Reporting from New York — About a year ago Mary Ann Naples had a holy-cow moment. If she'd been a cartoon character, she would have smacked her forehead until stars came out.
She was standing atop an escalator at Book Expo America, the publishing world's spring jamboree in New York, surveying a convention hall of sullen faces. Many of the 30,000 booksellers, publishers, authors and agents were looking like well-heeled passengers on a leaky cruise ship.
The rise of digital books and online retailing was upending book publishing's business model. Publishers facing higher costs and less revenue were signing fewer authors; advances and royalties were declining; and bookstores were vanishing, leaving big American cities such as Laredo, Texas, without a single one.
And not least among the sky-is-falling signs, it was tougher to persuade a book editor, here in America's publishing capital, to buy lunch, never mind underwrite a book party for an established author.
Although everyone agrees stories need to be told and distributed — most still through words in the form of sentences that make paragraphs that make chapters — the industry remains uncertain about future ways to turn a profit.
Naples' escalator epiphany was that authors couldn't rely on publishers and agents to sort out the future. They had to harness the Internet on their own, to find new ways not only to draw audiences but also to keep them, and make money at it too. She'd observed how musicians were sidestepping the major labels by using online tools to connect with and sell their music directly to fans.
"There's something through direct selling that can make a difference in an author's career," she remembered thinking that day.
A year later, the Ivy League-educated Naples made a leap. After 20 years of birthing books — first as an editor and later as a literary agent — she joined OpenSky, a tech start-up in lower Manhattan that is developing an online platform for established authors, bloggers and celebrities to sell products they believe in and can endorse right off their own websites.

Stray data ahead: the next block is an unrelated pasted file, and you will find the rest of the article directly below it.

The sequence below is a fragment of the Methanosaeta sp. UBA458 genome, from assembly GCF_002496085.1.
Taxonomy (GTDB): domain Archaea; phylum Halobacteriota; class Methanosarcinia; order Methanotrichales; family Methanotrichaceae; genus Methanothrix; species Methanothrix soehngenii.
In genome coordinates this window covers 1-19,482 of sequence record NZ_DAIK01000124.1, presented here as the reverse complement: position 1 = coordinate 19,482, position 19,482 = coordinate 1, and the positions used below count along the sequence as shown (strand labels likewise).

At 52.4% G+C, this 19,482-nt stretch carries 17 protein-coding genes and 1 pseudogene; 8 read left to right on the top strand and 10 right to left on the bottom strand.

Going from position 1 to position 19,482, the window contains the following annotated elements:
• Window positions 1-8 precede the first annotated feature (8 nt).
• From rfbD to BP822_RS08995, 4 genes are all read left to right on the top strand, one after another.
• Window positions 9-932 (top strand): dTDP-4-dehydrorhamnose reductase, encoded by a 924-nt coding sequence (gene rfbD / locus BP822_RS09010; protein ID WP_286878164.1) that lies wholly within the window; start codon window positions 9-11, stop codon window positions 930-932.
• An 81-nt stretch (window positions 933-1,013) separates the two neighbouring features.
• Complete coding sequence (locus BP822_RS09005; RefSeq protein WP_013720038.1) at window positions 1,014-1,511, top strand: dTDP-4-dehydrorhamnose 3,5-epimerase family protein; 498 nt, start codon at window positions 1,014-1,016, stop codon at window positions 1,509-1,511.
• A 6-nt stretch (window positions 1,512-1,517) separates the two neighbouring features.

The site, which goes live this week, has so far signed up 1,000 such "tastemakers" and a slew of suppliers, and is designing tools to connect them with one another and shoppers as well as take care of all the messy details of commerce like warehousing, sourcing, shipping and billing.
A cookbook author, for example, not only sells books through OpenSky but also hawks a favorite barbecue sauce and grill. The author pockets 50% of the profit, with the rest going to OpenSky and others involved in the transaction.
This spring at Book Expo, instead of bearing a nametag that said "literary agent," Naples' read "retail." And this time, standing atop that same escalator, she thought book publishing's future looked a lot rosier.
In fact, it is still divided among pessimists (hoping to retire before the industry is unrecognizable), nihilists (contemptuous of books on paper and copyright laws) and optimists (eager to reinvent a digitized literary landscape).
Naples has decided to throw in her lot with the optimists.
Her recurring challenge at Book Expo, however, was to prove to literary pals that she was still in the same business they were: publishing. After one of those hair-tearing panels with big shots debating whether e-books hurt authors, Naples ran into moderator Simon Lipskar, a literary agent.
"You're doing the smart thing," Lipskar said, half-teasing, half-serious, "getting the hell out of this business."
Looking New York chic in a simple gray dress and dark brown clog boots, Naples gazed at Lipskar through the tools of her trade — dark, heavy glasses that dominate her face. (They're like something you'd expect to find on the nose of Henry Kissinger, not a 43-year-old freckled woman with a voice that hints at an inner Lauren Bacall.)
"Simon," she said, "I am still in this business. I'm just helping authors develop their brands.... A little less editorial work, a little more positioning."
In between seminars and schmoozing, Naples pitched OpenSky to a series of publishing contacts. Most, like her, were reinventing themselves. She met with a former book editor who'd become a publishing "coach"; a savvy blogger with the title "chief executive optimist"; and a 56-year-old Boston publisher and his 24-year-old former intern, who were expanding their business with parenting and cooking websites.
David Hale Smith, a Texas literary agent, was about the only one who hadn't morphed roles since Naples last saw him. After they sat down at a table near that escalator, Smith immediately handed her a copy of a client's newest novel: "So Cold the River" by Michael Koryta. Smith mentioned that it's set in an old hotel in central Indiana known for its Pluto Water, believed to have healthful effects.